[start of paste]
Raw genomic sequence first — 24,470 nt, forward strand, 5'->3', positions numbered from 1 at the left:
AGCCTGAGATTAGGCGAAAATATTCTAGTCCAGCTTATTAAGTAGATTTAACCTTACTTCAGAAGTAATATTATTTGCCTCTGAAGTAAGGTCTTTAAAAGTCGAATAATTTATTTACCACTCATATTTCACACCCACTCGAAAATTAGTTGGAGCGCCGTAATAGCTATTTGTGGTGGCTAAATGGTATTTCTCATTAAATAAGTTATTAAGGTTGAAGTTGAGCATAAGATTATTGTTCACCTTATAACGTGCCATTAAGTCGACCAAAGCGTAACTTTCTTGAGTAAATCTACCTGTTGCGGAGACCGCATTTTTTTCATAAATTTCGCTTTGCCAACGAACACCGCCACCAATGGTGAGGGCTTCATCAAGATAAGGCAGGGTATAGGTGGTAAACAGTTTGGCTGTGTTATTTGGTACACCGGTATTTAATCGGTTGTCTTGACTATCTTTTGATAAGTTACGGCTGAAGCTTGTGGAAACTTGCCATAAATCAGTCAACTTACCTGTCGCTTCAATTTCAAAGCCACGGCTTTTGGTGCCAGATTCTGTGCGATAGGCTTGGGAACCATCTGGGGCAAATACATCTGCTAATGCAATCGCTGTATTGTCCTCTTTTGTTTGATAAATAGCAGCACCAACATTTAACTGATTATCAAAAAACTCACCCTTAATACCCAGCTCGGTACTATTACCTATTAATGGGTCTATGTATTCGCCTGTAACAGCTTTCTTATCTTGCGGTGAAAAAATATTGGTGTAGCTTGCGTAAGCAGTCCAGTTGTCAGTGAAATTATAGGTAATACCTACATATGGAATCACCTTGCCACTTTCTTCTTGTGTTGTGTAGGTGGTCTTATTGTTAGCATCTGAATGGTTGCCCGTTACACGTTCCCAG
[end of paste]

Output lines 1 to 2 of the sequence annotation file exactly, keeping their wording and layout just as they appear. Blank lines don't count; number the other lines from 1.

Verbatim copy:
Raw genomic sequence first — 24,470 nt, forward strand, 5'->3', positions numbered from 1 at the left:
AGCCTGAGATTAGGCGAAAATATTCTAGTCCAGCTTATTAAGTAGATTTAACCTTACTTCAGAAGTAATATTATTTGCCTCTGAAGTAAGGTCTTTAAAAGTCGAATAATTTATTTACCACTCATATTTCACACCCACTCGAAAATTAGTTGGAGCGCCGTAATAGCTATTTGTGGTGGCTAAATGGTATTTCTCATTAAATAAGTTATTAAGGTTGAAGTTGAGCATAAGATTATTGTTCACCTTATAACGTGCCATTAAGTCGACCAAAGCGTAACTTTCTTGAGTAAATCTACCTGTTGCGGAGACCGCATTTTTTTCATAAATTTCGCTTTGCCAACGAACACCGCCACCAATGGTGAGGGCTTCATCAAGATAAGGCAGGGTATAGGTGGTAAACAGTTTGGCTGTGTTATTTGGTACACCGGTATTTAATCGGTTGTCTTGACTATCTTTTGATAAGTTACGGCTGAAGCTTGTGGAAACTTGCCATAAATCAGTCAACTTACCTGTCGCTTCAATTTCAAAGCCACGGCTTTTGGTGCCAGATTCTGTGCGATAGGCTTGGGAACCATCTGGGGCAAATACATCTGCTAATGCAATCGCTGTATTGTCCTCTTTTGTTTGATAAATAGCAGCACCAACATTTAACTGATTATCAAAAAACTCACCCTTAATACCCAGCTCGGTACTATTACCTATTAATGGGTCTATGTATTCGCCTGTAACAGCTTTCTTATCTTGCGGTGAAAAAATATTGGTGTAGCTTGCGTAAGCAGTCCAGTTGTCAGTGAAATTATAGGTAATACCTACATATGGAATCACCTTGCCACTTTCTTCTTGTGTTGTGTAGGTGGTCTTATTGTTAGCATCTGAATGGTTGCCCGTTACACGTTCCCAG